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Polymyalgia Rheumatica, Giant Cell Arteritis, and Polyarteritis Nodosa
Terms in this set (30)
What is giant cell arteritis aka temporal arteritis?
-Narrowing of the lumen
-It can affect any vessel in the body
What is the patho of giant cell arteritis?
-Inflammatory infiltrate contained macrophages and lymphocytes
What are some risk factors associated with giant cell arteritis?
-Age (above 50)
-Mean age is 72
What are some symptoms of giant cell arteritis?
-Temporal artery tenderness
-Decreased pulse in temporal artery
New onset h/a
Jaw pain and claudication
-Visual loss, diplopia, blurriness
What are some complications to giant cell arteritis?
What if the giant cell arteritis affects another vasculature?
-HTN (renal vasculature)
-Claudication (iliac vasculature)
-Abdominal pain (mesenteric vasculature)
What is the most common presentation of giant cell arteritis?
-Unilateral visual loss
What will you find on PE with giant cell arteritis?
-Temporal artery is hard, thickened, absence of pulse, enlarged, tender
-Fundoscopic exam will show a swollen, pale disc, blurred margins
Ischemic optic neuropathy
How do diagnose giant cell arteritis?
ESR is often above 100
-CBC normochormic anemia
-CMP shows elevated AST and alk phos
Temporal artery biopsy in all patient that we suspect
-->if the biopsy is negative and we still have significant concern then we need to do the other side bc of skip lesions-->if it is still negative then the patient may not have giant cell or they may have giant cell involving only the great vessels-->get MR angiogram of aortic, subclavian, carotid, or other large vessel disease-->empiric trial of glucocorticoid therapy may be helpful. If it doesn't resolve then this is highly suggestive of something not giant cell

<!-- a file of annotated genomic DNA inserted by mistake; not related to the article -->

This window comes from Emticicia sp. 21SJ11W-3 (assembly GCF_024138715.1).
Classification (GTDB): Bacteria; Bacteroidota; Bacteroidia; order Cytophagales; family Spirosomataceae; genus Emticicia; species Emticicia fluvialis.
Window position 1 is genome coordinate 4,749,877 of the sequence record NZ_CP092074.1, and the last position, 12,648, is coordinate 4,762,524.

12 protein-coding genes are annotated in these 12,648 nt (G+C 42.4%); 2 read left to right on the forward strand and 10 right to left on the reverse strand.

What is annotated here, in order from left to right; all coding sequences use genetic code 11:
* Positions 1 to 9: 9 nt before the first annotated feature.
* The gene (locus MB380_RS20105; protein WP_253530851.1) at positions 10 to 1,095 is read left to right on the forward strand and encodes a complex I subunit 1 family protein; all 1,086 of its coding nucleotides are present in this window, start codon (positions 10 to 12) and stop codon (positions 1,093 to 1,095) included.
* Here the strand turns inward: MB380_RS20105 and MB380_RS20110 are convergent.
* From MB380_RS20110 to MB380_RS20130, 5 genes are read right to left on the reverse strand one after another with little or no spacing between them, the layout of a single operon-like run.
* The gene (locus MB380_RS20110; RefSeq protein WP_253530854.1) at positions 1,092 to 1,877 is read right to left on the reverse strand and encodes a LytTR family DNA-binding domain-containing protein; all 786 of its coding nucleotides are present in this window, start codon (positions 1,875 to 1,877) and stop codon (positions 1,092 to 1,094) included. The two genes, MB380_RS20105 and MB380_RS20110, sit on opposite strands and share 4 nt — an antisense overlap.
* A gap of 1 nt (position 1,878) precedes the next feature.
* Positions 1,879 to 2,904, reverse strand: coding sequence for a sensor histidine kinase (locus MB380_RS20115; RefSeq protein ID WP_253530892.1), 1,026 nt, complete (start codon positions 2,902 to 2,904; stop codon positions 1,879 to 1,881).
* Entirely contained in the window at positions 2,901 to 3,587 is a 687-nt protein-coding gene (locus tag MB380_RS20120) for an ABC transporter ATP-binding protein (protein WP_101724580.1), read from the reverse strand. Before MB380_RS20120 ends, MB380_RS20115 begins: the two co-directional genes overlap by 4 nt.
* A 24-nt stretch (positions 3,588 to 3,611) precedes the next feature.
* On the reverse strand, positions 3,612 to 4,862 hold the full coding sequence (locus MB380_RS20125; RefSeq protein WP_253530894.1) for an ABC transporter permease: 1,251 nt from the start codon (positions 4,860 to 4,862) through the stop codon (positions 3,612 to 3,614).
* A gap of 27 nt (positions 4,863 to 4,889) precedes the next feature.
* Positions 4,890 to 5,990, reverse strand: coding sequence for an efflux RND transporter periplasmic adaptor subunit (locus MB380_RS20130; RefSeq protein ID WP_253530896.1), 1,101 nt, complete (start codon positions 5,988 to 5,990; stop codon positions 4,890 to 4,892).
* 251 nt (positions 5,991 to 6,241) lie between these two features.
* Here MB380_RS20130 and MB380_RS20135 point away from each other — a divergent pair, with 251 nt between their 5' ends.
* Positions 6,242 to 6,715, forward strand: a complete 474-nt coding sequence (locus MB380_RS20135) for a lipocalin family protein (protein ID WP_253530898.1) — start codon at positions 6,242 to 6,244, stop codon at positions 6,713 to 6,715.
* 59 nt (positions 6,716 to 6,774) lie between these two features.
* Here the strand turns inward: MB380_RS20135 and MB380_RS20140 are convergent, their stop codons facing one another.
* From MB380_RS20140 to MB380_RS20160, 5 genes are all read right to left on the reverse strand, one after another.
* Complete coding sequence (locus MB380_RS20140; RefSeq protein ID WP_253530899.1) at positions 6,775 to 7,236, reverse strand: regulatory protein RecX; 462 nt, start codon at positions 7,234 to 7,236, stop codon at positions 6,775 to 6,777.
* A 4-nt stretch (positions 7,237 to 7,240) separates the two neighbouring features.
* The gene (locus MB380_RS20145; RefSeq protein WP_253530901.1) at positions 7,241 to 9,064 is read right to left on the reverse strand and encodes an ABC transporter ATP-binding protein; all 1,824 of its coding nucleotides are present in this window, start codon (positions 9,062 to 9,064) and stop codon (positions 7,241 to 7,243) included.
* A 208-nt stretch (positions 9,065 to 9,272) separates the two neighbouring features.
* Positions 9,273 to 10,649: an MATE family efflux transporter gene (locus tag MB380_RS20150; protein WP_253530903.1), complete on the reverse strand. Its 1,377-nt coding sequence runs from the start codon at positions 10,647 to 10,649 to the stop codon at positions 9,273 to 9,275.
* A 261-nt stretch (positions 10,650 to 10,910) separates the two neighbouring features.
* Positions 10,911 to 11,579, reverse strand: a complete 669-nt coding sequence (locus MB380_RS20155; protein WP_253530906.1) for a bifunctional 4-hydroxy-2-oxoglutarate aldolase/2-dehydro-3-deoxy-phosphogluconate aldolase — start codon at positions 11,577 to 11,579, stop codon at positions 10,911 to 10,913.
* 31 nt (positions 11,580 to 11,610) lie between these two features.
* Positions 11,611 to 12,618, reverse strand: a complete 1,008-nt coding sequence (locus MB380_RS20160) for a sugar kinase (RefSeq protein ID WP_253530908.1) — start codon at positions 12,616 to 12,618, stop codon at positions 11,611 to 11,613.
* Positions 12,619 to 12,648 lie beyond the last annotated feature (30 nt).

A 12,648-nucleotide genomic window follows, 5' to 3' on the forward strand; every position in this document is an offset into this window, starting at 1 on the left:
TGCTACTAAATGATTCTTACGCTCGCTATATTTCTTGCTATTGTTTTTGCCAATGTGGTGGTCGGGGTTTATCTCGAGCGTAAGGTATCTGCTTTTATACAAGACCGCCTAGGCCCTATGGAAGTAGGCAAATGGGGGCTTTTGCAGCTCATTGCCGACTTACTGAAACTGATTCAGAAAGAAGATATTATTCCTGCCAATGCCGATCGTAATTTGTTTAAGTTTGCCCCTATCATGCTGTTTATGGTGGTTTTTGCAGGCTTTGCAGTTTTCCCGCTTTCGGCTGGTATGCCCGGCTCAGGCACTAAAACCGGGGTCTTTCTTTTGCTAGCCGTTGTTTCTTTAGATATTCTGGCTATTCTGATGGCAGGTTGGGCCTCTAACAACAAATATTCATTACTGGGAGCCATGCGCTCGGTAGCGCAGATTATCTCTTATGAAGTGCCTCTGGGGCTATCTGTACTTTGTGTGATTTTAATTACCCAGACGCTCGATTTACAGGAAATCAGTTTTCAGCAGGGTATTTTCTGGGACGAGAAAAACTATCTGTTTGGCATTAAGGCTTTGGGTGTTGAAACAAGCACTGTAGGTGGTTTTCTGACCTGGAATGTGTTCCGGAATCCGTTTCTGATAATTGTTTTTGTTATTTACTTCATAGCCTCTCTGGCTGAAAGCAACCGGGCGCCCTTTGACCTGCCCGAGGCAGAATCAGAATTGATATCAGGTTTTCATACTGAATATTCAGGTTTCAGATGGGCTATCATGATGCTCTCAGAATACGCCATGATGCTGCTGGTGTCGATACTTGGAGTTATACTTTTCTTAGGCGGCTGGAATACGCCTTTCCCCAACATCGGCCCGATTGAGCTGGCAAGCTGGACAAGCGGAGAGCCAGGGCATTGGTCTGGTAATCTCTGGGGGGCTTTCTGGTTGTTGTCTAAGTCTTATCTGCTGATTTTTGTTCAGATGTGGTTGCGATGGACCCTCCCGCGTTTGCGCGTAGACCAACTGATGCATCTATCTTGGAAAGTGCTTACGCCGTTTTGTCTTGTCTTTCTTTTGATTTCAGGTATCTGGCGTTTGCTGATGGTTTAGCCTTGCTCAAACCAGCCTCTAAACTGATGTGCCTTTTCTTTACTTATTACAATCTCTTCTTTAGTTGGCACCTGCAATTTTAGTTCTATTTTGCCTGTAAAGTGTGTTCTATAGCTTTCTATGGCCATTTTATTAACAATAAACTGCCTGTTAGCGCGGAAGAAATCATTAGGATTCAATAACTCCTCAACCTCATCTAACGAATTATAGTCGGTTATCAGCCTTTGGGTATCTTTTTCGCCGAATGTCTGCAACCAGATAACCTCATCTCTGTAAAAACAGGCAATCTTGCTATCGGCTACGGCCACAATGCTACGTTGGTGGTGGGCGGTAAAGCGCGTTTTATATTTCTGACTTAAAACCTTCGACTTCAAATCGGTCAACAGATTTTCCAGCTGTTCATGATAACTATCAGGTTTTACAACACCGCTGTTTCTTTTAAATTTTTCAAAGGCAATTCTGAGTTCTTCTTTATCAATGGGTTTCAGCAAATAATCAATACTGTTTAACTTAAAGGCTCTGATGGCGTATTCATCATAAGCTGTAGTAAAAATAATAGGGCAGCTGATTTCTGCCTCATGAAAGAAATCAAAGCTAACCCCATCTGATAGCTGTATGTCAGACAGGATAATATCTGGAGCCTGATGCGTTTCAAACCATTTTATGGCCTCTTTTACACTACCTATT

How do you treat giant cell arteritis?
Initiate systemic glucocorticoids immediately (don't wait for the biopsy results)
Prednisone 40-60mg po QD
If causing visual loss, may need pulse dose of methylprednisolone IV followed by po
Average 9-12 months of prednisone
Initiate low-dose ASA
-Monitor ESR and CRP-->they should start to normalize and that's a sign we can start to taper
What is polymyalgia rheumatica?
-Pain or stiffness, usually in the neck, shoulders, upper arms, and hips, but may occur all over the body
-A relatively common chronic inflammatory condition of unknown etiology that affects elderly individuals
What are risk factors of polymyalgia rheumatica?
-Age (average age of diagnosis is 70)
-If you have giant cell, you're more likely to have it
What are clinical features of polymyalgia rheumatica?
-Subacute or chronic aching and morning stiffness of the neck, shoulder, hip girdle, and torso, that is
Morning stiffness that lasts longer than 45 minutes, they have trouble dressing
(putting on shirts, pulling up pants)
Pain is worse with movement, may interfere with sleep
-We don't see this in the knees
-Non-erosive synovitis (can illicit pain with palpation)
-Pitting edema of hands, wrists, ankles, dorm foot, and carpal tunnel syndrome
-Decreased ROM of shoulders, neck and hip
Subjective weakness, but normal strength on exam
Hand swelling and edema in PMR
-New swelling=put this diagnosis on the top of your list
What does polymyalgia rheumatica look on PE?
-Evaluate truncal, peripheral, and spinal joints
-No tender points (fibromyalgia will have tender points)
-Do a complete MSK exam
How do you diagnose PMR?